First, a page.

That’s not to say Iverson didn’t accomplish a lot during his time with the 76ers. After all, his 2001 season is up there with one the all-timers and there was a stretch where watching Iverson was just as exciting as it was during the era that featured Doc, Bird, Magic and Jordan.
By now, of course, most folks who follow these types of things have heard the news regarding Allen Iverson's desire to be traded from Philadelphia, and his boss's desire to accommodate his request. Nevertheless, unlike everything else that occurred during Iverson's past decade with the 76ers, the upcoming ending to his time is not at all unpredictable. Everyone saw it heading this way years, and years ago.
Then again, if it didn't end badly it would never end.
Iverson was a rarity in the post-Jordan NBA in that he was a player that was actually worth the steep price of admission. Throw in the fact that he is built more like a middle-distance runner than an NBA MVP and it made Iverson even more intriguing.
But intriguing is pretty much all Iverson was during his soon-to-be completed career as a 76er. He was never the self-proclaimed “Answer” despite carrying the team on his narrow shoulders to five games of the NBA Finals in that magical 2001 season. Oh sure, Iverson made his teams competitive, interesting and a threat, but he never made them better.
He never made them a contender.
With the 76ers, Iverson was a lot like a middle-distance runner on a track team or a collegiate wrestler. In those competitions the focus is on the individual result with the team a secondary thought. With Iverson the only way to discuss his game was to talk about the numbers.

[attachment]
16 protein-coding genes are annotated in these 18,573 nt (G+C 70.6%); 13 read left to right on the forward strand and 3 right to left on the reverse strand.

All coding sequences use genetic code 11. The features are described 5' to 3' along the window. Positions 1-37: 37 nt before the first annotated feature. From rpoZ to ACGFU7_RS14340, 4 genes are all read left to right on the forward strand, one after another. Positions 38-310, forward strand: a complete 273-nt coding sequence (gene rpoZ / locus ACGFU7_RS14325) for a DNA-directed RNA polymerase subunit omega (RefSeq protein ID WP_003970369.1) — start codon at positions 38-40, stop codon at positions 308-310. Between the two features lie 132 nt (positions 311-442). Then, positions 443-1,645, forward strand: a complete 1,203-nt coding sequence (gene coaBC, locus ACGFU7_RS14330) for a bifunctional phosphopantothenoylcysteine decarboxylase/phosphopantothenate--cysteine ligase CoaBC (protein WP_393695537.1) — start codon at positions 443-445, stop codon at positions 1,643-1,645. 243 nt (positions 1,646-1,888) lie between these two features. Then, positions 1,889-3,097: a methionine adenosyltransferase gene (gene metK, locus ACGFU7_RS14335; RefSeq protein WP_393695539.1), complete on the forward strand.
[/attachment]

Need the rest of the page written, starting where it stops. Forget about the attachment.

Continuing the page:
For instance, Iverson was a lazy team defensive player but always seemed to poach enough steals to make the league-leader lists and even crack the All-Defensive charts a few times. Meanwhile, Iverson averaged 28.1 points per game during his career on nearly 24 shots per game. Compare that to Doc (24.2 points/18.8 shots), Bird (24.3/19.3), Jordan (30/23), or Barkley (22.1/14.5) and it’s clear that Iverson is the perfect NBA player for the video game age.
For a historical context, perhaps the best comparisons are notorious gunners Bernard King, Alex English, Dominique Wilkins or George Gervin… without the finger roll.
Or the ring.
That last part is hardly Iverson’s fault. Actually, Iverson was always adamant about winning being his top priority. It’s just that winning is more than playing hard in the regular-season games scattered on those nights between November and April. Winning is an everyday thing. It’s a summertime time. A weight room thing. A get-to-bed-early-so-you-can-recover-for-the-next-one thing.
Winning also takes a commitment from the front office, too, and oftentimes it appeared as if the Sixers weren’t putting team together with the correct pieces. Whether that’s a by-product of having Iverson on the team or the state of the modern NBA is for smarter people to figure out, the point is that if Michael Jordan, Larry Bird, Julius Erving or Magic Johnson needed the right teammates, Allen Iverson certainly needed them, too.
Let’s not pile on the criticisms of Iverson and the 76ers because that’s not totally fair. Surely Iverson was an inspired player and tons of fun to watch. Like it was stated previously here, those traits are hard to find in the current NBA. But it’s hard to wonder if there was something more with Iverson. Did he get the most out of his ability and talents or was some of it wasted? Make no mistake about it; Iverson gave us everything in games and in interviews when he chose to do them. But it’s hard not to wonder if there was some more left.
Could there have been more for the Sixers and Iverson during the past decade or are we just being greedy?
You know, greedy like Iverson dribbling the ball with the shot clock winding down.